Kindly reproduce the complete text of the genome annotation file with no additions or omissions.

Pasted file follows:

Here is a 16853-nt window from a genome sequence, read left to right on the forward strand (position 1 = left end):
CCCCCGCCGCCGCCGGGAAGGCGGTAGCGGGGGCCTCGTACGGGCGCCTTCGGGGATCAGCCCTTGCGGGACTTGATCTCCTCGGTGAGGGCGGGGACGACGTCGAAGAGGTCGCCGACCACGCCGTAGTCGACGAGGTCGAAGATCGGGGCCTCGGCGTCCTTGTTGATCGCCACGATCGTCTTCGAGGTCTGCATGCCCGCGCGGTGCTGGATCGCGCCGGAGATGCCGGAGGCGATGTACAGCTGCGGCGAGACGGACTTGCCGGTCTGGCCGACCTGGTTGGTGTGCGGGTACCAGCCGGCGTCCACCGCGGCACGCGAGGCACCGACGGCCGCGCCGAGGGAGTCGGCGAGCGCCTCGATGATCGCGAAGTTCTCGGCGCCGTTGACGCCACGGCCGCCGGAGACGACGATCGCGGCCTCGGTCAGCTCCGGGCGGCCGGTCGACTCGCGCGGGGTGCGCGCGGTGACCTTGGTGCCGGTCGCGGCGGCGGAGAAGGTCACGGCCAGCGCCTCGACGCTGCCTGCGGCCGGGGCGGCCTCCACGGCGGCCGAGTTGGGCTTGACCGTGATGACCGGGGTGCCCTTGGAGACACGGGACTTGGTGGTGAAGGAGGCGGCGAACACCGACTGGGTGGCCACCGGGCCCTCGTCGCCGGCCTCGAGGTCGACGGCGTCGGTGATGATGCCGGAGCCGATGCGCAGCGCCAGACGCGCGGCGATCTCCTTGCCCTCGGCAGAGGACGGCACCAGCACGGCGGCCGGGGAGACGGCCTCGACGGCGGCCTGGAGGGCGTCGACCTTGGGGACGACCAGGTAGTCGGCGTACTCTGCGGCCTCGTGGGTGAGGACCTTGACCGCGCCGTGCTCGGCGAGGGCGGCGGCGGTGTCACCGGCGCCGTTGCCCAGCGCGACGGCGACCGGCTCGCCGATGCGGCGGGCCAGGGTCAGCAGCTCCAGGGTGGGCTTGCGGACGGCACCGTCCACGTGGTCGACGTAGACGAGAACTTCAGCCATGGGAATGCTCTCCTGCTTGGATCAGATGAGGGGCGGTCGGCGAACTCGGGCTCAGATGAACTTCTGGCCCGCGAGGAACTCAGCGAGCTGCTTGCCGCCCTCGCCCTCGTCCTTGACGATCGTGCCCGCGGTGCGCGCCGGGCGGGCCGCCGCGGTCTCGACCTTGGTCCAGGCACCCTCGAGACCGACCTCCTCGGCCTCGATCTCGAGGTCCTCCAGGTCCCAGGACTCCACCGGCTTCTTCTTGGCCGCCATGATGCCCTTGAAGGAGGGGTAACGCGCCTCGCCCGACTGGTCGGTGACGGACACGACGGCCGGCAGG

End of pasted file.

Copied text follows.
Here is a 16853-nt window from a genome sequence, read left to right on the forward strand (position 1 = left end):
CCCCCGCCGCCGCCGGGAAGGCGGTAGCGGGGGCCTCGTACGGGCGCCTTCGGGGATCAGCCCTTGCGGGACTTGATCTCCTCGGTGAGGGCGGGGACGACGTCGAAGAGGTCGCCGACCACGCCGTAGTCGACGAGGTCGAAGATCGGGGCCTCGGCGTCCTTGTTGATCGCCACGATCGTCTTCGAGGTCTGCATGCCCGCGCGGTGCTGGATCGCGCCGGAGATGCCGGAGGCGATGTACAGCTGCGGCGAGACGGACTTGCCGGTCTGGCCGACCTGGTTGGTGTGCGGGTACCAGCCGGCGTCCACCGCGGCACGCGAGGCACCGACGGCCGCGCCGAGGGAGTCGGCGAGCGCCTCGATGATCGCGAAGTTCTCGGCGCCGTTGACGCCACGGCCGCCGGAGACGACGATCGCGGCCTCGGTCAGCTCCGGGCGGCCGGTCGACTCGCGCGGGGTGCGCGCGGTGACCTTGGTGCCGGTCGCGGCGGCGGAGAAGGTCACGGCCAGCGCCTCGACGCTGCCTGCGGCCGGGGCGGCCTCCACGGCGGCCGAGTTGGGCTTGACCGTGATGACCGGGGTGCCCTTGGAGACACGGGACTTGGTGGTGAAGGAGGCGGCGAACACCGACTGGGTGGCCACCGGGCCCTCGTCGCCGGCCTCGAGGTCGACGGCGTCGGTGATGATGCCGGAGCCGATGCGCAGCGCCAGACGCGCGGCGATCTCCTTGCCCTCGGCAGAGGACGGCACCAGCACGGCGGCCGGGGAGACGGCCTCGACGGCGGCCTGGAGGGCGTCGACCTTGGGGACGACCAGGTAGTCGGCGTACTCTGCGGCCTCGTGGGTGAGGACCTTGACCGCGCCGTGCTCGGCGAGGGCGGCGGCGGTGTCACCGGCGCCGTTGCCCAGCGCGACGGCGACCGGCTCGCCGATGCGGCGGGCCAGGGTCAGCAGCTCCAGGGTGGGCTTGCGGACGGCACCGTCCACGTGGTCGACGTAGACGAGAACTTCAGCCATGGGAATGCTCTCCTGCTTGGATCAGATGAGGGGCGGTCGGCGAACTCGGGCTCAGATGAACTTCTGGCCCGCGAGGAACTCAGCGAGCTGCTTGCCGCCCTCGCCCTCGTCCTTGACGATCGTGCCCGCGGTGCGCGCCGGGCGGGCCGCCGCGGTCTCGACCTTGGTCCAGGCACCCTCGAGACCGACCTCCTCGGCCTCGATCTCGAGGTCCTCCAGGTCCCAGGACTCCACCGGCTTCTTCTTGGCCGCCATGATGCCCTTGAAGGAGGGGTAACGCGCCTCGCCCGACTGGTCGGTGACGGACACGACGGCCGGCAGG